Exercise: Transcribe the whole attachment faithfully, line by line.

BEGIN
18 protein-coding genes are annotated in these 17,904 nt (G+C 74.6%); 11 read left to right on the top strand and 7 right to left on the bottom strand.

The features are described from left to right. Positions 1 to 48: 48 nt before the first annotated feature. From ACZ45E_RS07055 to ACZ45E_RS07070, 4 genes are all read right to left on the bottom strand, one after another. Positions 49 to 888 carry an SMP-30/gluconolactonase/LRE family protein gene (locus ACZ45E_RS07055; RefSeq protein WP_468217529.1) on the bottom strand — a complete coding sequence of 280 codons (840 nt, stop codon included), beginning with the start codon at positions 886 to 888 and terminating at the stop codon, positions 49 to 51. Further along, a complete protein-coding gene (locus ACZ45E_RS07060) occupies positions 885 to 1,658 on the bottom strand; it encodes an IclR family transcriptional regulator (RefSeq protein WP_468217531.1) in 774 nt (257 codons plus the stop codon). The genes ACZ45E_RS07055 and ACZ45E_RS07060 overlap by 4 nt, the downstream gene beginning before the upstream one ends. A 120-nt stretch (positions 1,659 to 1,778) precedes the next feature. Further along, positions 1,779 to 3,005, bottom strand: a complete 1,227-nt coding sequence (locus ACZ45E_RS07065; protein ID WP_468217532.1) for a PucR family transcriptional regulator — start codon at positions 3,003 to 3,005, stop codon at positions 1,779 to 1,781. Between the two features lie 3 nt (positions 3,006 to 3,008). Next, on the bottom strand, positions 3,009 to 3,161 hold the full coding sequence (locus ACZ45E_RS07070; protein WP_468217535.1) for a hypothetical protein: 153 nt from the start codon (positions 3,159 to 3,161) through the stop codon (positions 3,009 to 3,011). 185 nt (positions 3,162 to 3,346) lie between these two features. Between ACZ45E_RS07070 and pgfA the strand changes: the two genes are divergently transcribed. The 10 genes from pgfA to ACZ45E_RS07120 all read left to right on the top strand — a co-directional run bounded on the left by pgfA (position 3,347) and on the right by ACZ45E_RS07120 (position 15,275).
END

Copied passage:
18 protein-coding genes are annotated in these 17,904 nt (G+C 74.6%); 11 read left to right on the top strand and 7 right to left on the bottom strand.

The features are described from left to right. Positions 1 to 48: 48 nt before the first annotated feature. From ACZ45E_RS07055 to ACZ45E_RS07070, 4 genes are all read right to left on the bottom strand, one after another. Positions 49 to 888 carry an SMP-30/gluconolactonase/LRE family protein gene (locus ACZ45E_RS07055; RefSeq protein WP_468217529.1) on the bottom strand — a complete coding sequence of 280 codons (840 nt, stop codon included), beginning with the start codon at positions 886 to 888 and terminating at the stop codon, positions 49 to 51. Further along, a complete protein-coding gene (locus ACZ45E_RS07060) occupies positions 885 to 1,658 on the bottom strand; it encodes an IclR family transcriptional regulator (RefSeq protein WP_468217531.1) in 774 nt (257 codons plus the stop codon). The genes ACZ45E_RS07055 and ACZ45E_RS07060 overlap by 4 nt, the downstream gene beginning before the upstream one ends. A 120-nt stretch (positions 1,659 to 1,778) precedes the next feature. Further along, positions 1,779 to 3,005, bottom strand: a complete 1,227-nt coding sequence (locus ACZ45E_RS07065; protein ID WP_468217532.1) for a PucR family transcriptional regulator — start codon at positions 3,003 to 3,005, stop codon at positions 1,779 to 1,781. Between the two features lie 3 nt (positions 3,006 to 3,008). Next, on the bottom strand, positions 3,009 to 3,161 hold the full coding sequence (locus ACZ45E_RS07070; protein WP_468217535.1) for a hypothetical protein: 153 nt from the start codon (positions 3,159 to 3,161) through the stop codon (positions 3,009 to 3,011). 185 nt (positions 3,162 to 3,346) lie between these two features. Between ACZ45E_RS07070 and pgfA the strand changes: the two genes are divergently transcribed. The 10 genes from pgfA to ACZ45E_RS07120 all read left to right on the top strand — a co-directional run bounded on the left by pgfA (position 3,347) and on the right by ACZ45E_RS07120 (position 15,275).